Jim Souhan
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AUGUSTA, GA. – When he missed the cut at the 2022 Masters, Brooks Koepka twice punched the window of the car carrying him from Augusta National Golf Club. Neither he nor the glass wound up on an injury report. "I guess Mercedes makes a pretty good back window," he said.

Friday, when he finished the second round at the 2023 Masters, he was in the lead, having shot a 67 to give him a three-shot advantage over Jon Rahm, who finished only 10 holes because of threatening weather.

Koepka has always thrown his best haymakers during major championships, and he's using this Masters to re-establish his credentials, tell his comeback story and provide constant reminders of just how tough and ambivalent he can be.

Koepka is a shrug in human form, which might be why it takes a major to grab his attention. He has won as many majors (four) as other PGA Tour events. With a healthy knee and the reappearance of his short, powerful swing and clutch putting, Koepka looks prepared to make it five.

Which is an interesting number, given the events of the past two days.

On Thursday, cameras captured his caddie, Ricky Elliott, saying "five" twice on the 15th fairway, in the vicinity of player Gary Woodland and his caddie.

Giving or asking for advice, such as club selection, would be a two-shot penalty, with the player being responsible for his caddie's actions.

The Masters reviewed the incident and interviewed the players and caddies and determined that no rule had been broken. Koepka said he thought Elliott was telling an on-course reporter that Koepka had just hit a 5-iron.

Social media also made much of the fact that, in one camera frame, Koepka appears to be holding his left hand rigid, in what could be interpreted as an indicator that he hit a 5-iron.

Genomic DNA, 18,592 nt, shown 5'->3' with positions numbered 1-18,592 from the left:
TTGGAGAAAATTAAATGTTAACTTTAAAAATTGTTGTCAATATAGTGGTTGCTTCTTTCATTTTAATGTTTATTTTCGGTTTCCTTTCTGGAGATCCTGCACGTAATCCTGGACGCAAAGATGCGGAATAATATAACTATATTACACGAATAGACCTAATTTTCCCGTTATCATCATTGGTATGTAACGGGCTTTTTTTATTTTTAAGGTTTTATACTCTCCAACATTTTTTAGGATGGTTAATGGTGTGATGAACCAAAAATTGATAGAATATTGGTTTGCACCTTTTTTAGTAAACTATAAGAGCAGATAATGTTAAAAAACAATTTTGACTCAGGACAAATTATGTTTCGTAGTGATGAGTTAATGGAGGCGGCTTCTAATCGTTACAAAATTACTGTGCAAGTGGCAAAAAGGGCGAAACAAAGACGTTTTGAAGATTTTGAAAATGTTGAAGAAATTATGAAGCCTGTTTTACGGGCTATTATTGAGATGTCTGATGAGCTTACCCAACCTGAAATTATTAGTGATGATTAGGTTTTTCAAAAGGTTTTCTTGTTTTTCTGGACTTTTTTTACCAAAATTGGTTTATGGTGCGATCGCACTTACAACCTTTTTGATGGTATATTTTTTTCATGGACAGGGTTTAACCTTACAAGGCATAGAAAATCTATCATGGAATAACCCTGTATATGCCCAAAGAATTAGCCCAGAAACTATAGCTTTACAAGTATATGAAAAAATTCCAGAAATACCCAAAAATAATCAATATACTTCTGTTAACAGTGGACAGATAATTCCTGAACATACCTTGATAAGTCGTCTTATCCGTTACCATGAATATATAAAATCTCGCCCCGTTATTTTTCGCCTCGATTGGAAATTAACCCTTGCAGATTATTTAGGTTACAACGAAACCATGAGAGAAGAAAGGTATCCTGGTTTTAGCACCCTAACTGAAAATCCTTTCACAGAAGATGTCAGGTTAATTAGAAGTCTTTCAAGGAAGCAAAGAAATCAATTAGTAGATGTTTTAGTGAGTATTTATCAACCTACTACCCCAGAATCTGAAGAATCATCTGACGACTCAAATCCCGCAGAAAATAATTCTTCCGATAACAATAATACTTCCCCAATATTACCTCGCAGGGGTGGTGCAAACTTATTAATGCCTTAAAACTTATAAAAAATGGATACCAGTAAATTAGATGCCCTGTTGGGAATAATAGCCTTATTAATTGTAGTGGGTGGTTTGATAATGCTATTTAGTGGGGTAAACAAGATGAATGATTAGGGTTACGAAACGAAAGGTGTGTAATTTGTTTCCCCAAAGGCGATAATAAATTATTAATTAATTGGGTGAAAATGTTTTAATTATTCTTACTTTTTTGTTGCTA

Koepka said that he and Elliott did not share information, and that Woodland later asked him what club he had hit, an indication that Woodland didn't learn anything on the fairway.

What was more interesting than the accusation was Koepka's reaction. He didn't display anger. He just shrugged it all away.

The two subjects that inspire emotion in Koepka are major titles and the knee injury that made him question whether he could ever contend on the PGA Tour again.

He left last year for the LIV Tour. Unlike Phil Mickelson, he doesn't have his LIV team name on his clothes or golf bag. Would leaving have been a tougher decision had he known he could play this well?

"Honestly, yeah, probably," he said. "If I'm being completely honest, I think it would have been. But I'm happy with the decision I made."

Winning the Masters this week would erase one potential ramification of that decision. The Masters has made qualifying for the tournament more difficult. If Koepka wins the green jacket, he will have a lifetime invitation, and he will be tied for 15th in golf history for most majors won.

A Masters victory would also leave him a British Open title short of the career grand slam, which only five players have won.

"Yeah, the whole goal is to win the Grand Slam, right?" he said. "I feel like all the greats have won here and they have all won British Opens as well. I guess it's one more box for me to tick, to feel I've done what I should have accomplished in this game."

Koepka told the media and his friends on the PGA Tour that he wouldn't leave for LIV. Then he did.

On a Netflix special, he fretted that he could no longer compete with the best in the game, hinting that LIV's guaranteed money and easier schedule better suited a player recovering from a severe knee injury.

Now he's back atop a major leaderboard, and his next shrugs might come within the confines of a green jacket.